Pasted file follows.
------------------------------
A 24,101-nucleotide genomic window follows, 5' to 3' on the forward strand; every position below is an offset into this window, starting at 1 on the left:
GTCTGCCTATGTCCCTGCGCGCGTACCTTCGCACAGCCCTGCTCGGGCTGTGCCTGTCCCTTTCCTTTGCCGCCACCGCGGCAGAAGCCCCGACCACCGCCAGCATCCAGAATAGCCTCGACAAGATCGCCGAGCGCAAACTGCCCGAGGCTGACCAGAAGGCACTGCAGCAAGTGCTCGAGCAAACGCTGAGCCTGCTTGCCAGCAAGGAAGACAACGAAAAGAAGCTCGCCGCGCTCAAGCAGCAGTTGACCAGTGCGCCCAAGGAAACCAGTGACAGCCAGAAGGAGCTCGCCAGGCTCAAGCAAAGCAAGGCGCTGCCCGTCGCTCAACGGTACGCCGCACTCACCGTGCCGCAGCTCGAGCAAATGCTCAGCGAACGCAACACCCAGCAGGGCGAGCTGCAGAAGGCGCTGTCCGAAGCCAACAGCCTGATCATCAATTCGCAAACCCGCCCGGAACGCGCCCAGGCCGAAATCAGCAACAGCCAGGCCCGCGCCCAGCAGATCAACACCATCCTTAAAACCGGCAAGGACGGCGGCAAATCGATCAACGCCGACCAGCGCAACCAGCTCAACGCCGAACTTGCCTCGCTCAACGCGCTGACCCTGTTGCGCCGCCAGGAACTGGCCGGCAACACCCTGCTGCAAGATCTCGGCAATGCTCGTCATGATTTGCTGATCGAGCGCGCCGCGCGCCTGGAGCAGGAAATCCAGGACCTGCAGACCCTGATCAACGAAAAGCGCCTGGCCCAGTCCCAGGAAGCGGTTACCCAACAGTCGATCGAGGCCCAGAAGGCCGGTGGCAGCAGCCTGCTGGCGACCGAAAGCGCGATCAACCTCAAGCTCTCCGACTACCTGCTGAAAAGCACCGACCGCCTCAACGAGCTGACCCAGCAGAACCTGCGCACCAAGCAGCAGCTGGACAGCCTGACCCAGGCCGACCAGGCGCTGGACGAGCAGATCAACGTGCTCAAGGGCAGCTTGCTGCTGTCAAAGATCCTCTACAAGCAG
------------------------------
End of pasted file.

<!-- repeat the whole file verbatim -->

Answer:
A 24,101-nucleotide genomic window follows, 5' to 3' on the forward strand; every position below is an offset into this window, starting at 1 on the left:
GTCTGCCTATGTCCCTGCGCGCGTACCTTCGCACAGCCCTGCTCGGGCTGTGCCTGTCCCTTTCCTTTGCCGCCACCGCGGCAGAAGCCCCGACCACCGCCAGCATCCAGAATAGCCTCGACAAGATCGCCGAGCGCAAACTGCCCGAGGCTGACCAGAAGGCACTGCAGCAAGTGCTCGAGCAAACGCTGAGCCTGCTTGCCAGCAAGGAAGACAACGAAAAGAAGCTCGCCGCGCTCAAGCAGCAGTTGACCAGTGCGCCCAAGGAAACCAGTGACAGCCAGAAGGAGCTCGCCAGGCTCAAGCAAAGCAAGGCGCTGCCCGTCGCTCAACGGTACGCCGCACTCACCGTGCCGCAGCTCGAGCAAATGCTCAGCGAACGCAACACCCAGCAGGGCGAGCTGCAGAAGGCGCTGTCCGAAGCCAACAGCCTGATCATCAATTCGCAAACCCGCCCGGAACGCGCCCAGGCCGAAATCAGCAACAGCCAGGCCCGCGCCCAGCAGATCAACACCATCCTTAAAACCGGCAAGGACGGCGGCAAATCGATCAACGCCGACCAGCGCAACCAGCTCAACGCCGAACTTGCCTCGCTCAACGCGCTGACCCTGTTGCGCCGCCAGGAACTGGCCGGCAACACCCTGCTGCAAGATCTCGGCAATGCTCGTCATGATTTGCTGATCGAGCGCGCCGCGCGCCTGGAGCAGGAAATCCAGGACCTGCAGACCCTGATCAACGAAAAGCGCCTGGCCCAGTCCCAGGAAGCGGTTACCCAACAGTCGATCGAGGCCCAGAAGGCCGGTGGCAGCAGCCTGCTGGCGACCGAAAGCGCGATCAACCTCAAGCTCTCCGACTACCTGCTGAAAAGCACCGACCGCCTCAACGAGCTGACCCAGCAGAACCTGCGCACCAAGCAGCAGCTGGACAGCCTGACCCAGGCCGACCAGGCGCTGGACGAGCAGATCAACGTGCTCAAGGGCAGCTTGCTGCTGTCAAAGATCCTCTACAAGCAG